Wednesday, September 02, 2020

The Big Sell Out

For the last day or so I've been inundated with messages on Twitter that this agreement is a sell out, that we shouldn't have done it, and all sorts of other things. I understand the feeling. I also understand what our asks were, and what we got. I'm not entirely sure all the critics of what we did have that clear.

For the record, I came into this debate wanting only online instruction. I wrote an op-ed in the Daily News back in June saying the hybrid plan made no sense.  I've learned more about it since. For example, we will not be teaching from classrooms and zooming at the same time. Still, I stand by my assessment of the hybrid plan. If anything, it's even worse now that we have this blended learning remote nonsense. This system is poorly thought out, and it will collapse under the weight of its lack of vision.

This said, when UFT made demands, the demands were not, in fact, for all online instruction. I was disappointed. It wasn't what I wanted. The city's hybrid is crap, and students would be better served online. In fact, the conditions under which we're expected to teach are bizarre, unnatural, and likely to depress students more than inspire them. It's particularly egregious since the geniuses at Tweed are demanding that those without accommodations teaching remotely do so from school buildings, many or most of which lack the bandwidth to even support it.

This notwithstanding, I was ready to strike for our demands. I spent hours, days talking to members, writing about plans, meeting with all sorts of people, and worrying about how the hell we were going to carry this off. I wrote an op-ed or two. I spoke with journalists and even appeared on TV a few times. It wasn't what I would've asked for, but I stood behind it. I was ready to walk, and do everything in my power to organize 300 members in my building to join, do social distanced picketing, or whatever it took.

I wasn't the only one who seemed to accept this plan, I didn't see a whole lot of disappointment, for example, from many of the very people who are now screaming bloody murder about the UFT agreement. We planned a strike. The demands were that we have adequate PPE and ventilation, that we had processes in place, and that we had a testing program. It was an interesting moment as a whole lot of people on social media who'd often been in opposition fell into agreement. 

What has changed from our demands to the agreement? Our first two demands were met in full. We fell short on the testing piece. We had asked that everyone be tested before entering, students and adults. I really thought that was a good idea. It seemed we'd get a clean start, at least. However, both Mulgrew and a science teacher I respect have now told me that this would only be the case for about three days, not the ten we'd provided. My science teacher friend explained a lot to me about random sampling, and thinks that's important.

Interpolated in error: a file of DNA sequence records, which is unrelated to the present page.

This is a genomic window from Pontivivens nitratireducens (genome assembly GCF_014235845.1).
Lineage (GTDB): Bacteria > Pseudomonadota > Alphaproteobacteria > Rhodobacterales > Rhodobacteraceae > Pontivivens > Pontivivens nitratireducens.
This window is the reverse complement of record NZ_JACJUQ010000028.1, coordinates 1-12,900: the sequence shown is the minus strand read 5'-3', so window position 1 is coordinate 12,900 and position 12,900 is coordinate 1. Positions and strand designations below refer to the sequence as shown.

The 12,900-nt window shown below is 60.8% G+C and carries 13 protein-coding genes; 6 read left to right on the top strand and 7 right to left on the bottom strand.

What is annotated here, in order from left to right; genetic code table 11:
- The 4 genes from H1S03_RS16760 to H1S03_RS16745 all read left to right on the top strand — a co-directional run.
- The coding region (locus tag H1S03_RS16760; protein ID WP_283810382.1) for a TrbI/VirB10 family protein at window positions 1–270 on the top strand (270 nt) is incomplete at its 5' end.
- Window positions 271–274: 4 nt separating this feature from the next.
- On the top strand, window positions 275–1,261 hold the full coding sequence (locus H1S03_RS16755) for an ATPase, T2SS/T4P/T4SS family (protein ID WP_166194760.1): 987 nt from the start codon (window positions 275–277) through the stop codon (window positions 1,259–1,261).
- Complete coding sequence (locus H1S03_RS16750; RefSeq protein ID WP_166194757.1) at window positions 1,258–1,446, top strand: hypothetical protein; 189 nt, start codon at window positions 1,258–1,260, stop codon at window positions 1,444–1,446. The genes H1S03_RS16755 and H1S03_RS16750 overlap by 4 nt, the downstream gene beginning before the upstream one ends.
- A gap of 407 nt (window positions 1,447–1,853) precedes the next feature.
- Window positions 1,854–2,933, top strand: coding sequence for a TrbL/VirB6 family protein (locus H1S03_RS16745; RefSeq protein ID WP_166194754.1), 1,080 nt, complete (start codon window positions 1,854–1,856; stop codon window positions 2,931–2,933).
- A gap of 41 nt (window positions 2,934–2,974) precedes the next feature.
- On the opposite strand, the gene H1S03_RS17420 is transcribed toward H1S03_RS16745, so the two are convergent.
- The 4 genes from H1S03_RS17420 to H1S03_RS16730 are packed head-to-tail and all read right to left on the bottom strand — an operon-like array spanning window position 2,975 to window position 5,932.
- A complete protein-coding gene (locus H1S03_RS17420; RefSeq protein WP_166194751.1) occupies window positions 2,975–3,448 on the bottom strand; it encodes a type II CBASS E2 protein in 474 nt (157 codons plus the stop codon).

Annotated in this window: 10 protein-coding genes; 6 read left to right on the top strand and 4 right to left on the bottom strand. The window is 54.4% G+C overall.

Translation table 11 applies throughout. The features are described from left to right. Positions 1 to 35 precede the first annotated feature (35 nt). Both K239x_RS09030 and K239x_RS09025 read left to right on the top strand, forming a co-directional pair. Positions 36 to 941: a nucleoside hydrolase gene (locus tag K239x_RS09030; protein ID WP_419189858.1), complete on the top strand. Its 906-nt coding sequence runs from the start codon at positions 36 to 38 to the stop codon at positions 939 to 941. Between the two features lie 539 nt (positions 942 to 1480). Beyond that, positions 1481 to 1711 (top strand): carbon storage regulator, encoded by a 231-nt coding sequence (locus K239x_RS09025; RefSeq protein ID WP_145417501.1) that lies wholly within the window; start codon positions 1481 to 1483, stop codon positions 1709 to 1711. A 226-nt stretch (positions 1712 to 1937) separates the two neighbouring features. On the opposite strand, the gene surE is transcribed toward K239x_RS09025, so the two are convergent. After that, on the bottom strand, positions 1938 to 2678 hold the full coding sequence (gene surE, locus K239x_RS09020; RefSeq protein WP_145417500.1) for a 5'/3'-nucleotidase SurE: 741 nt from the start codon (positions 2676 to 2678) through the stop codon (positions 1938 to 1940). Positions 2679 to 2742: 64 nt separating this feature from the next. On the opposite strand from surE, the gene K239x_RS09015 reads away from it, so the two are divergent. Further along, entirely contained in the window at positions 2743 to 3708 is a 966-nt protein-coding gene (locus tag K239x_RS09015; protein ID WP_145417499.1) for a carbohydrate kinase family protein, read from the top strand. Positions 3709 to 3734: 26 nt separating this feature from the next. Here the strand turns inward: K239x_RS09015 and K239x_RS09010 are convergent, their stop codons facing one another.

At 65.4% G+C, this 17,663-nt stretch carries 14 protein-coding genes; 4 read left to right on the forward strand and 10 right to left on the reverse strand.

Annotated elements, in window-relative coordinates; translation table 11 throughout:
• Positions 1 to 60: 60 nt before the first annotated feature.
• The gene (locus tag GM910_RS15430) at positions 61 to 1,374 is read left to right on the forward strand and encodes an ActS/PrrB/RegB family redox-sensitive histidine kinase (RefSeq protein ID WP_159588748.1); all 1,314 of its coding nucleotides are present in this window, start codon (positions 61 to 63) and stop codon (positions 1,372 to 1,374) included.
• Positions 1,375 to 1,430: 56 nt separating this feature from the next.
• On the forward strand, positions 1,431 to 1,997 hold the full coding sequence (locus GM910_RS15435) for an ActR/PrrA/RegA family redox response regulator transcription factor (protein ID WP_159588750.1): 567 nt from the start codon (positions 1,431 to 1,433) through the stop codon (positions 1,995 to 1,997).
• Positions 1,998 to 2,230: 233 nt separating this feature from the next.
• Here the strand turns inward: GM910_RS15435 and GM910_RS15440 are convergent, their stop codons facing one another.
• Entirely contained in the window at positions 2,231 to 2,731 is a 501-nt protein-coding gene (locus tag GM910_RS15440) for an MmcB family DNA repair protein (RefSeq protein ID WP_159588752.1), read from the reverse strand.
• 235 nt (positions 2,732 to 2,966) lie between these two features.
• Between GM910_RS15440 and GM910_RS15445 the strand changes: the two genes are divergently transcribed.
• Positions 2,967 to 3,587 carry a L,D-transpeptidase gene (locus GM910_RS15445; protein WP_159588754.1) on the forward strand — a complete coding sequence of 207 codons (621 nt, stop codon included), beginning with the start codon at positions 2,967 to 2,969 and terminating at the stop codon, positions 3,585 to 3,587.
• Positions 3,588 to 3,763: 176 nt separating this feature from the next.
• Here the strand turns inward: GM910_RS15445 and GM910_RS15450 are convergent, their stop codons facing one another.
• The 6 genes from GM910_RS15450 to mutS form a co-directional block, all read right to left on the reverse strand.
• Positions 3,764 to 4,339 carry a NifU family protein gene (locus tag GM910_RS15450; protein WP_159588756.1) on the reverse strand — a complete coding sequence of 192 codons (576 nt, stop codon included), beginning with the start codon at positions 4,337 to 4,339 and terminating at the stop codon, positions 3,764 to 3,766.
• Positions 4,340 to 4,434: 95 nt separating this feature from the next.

A lot of people asked for a delay in opening the buildings. What we got is a week or two delay in when students come in. Do we have enough time to prepare? Probably not. The hybrid plan is fundamentally impossible, and no matter how much prep time we have, we cannot create teachers that don't exist, or ensure the good performance of people dragged into situations in which they lack either experience, subject knowledge, or both. 

On the positive side, if your building doesn't have PPE, or if it doesn't have ventilation, it won't open until it's corrected. If your building runs out, or if things stop working, we have a mechanism to close either the affected building or room. I've been through the UFT grievance process a hundred times. It's cumbersome and time-consuming, and you can wait months and get stuck with a troglodyte arbitrator who doesn't know how to read. If we have a clear agreement that's immediately enforceable in court, that's a big improvement. 

Look, you can do what you wish. You can scream at me on Twitter, in the comments here, or both if you like. The fact is, though, that if we'd won every demand as written, we'd still be going back. Maybe the testing would have delayed it more. It would still be scary. Strikes are scary too, and a whole lot of UFT members were scared of that as well. I was too, but I wouldn't have hesitated one moment.

I will have more on how we can better mobilize very soon.

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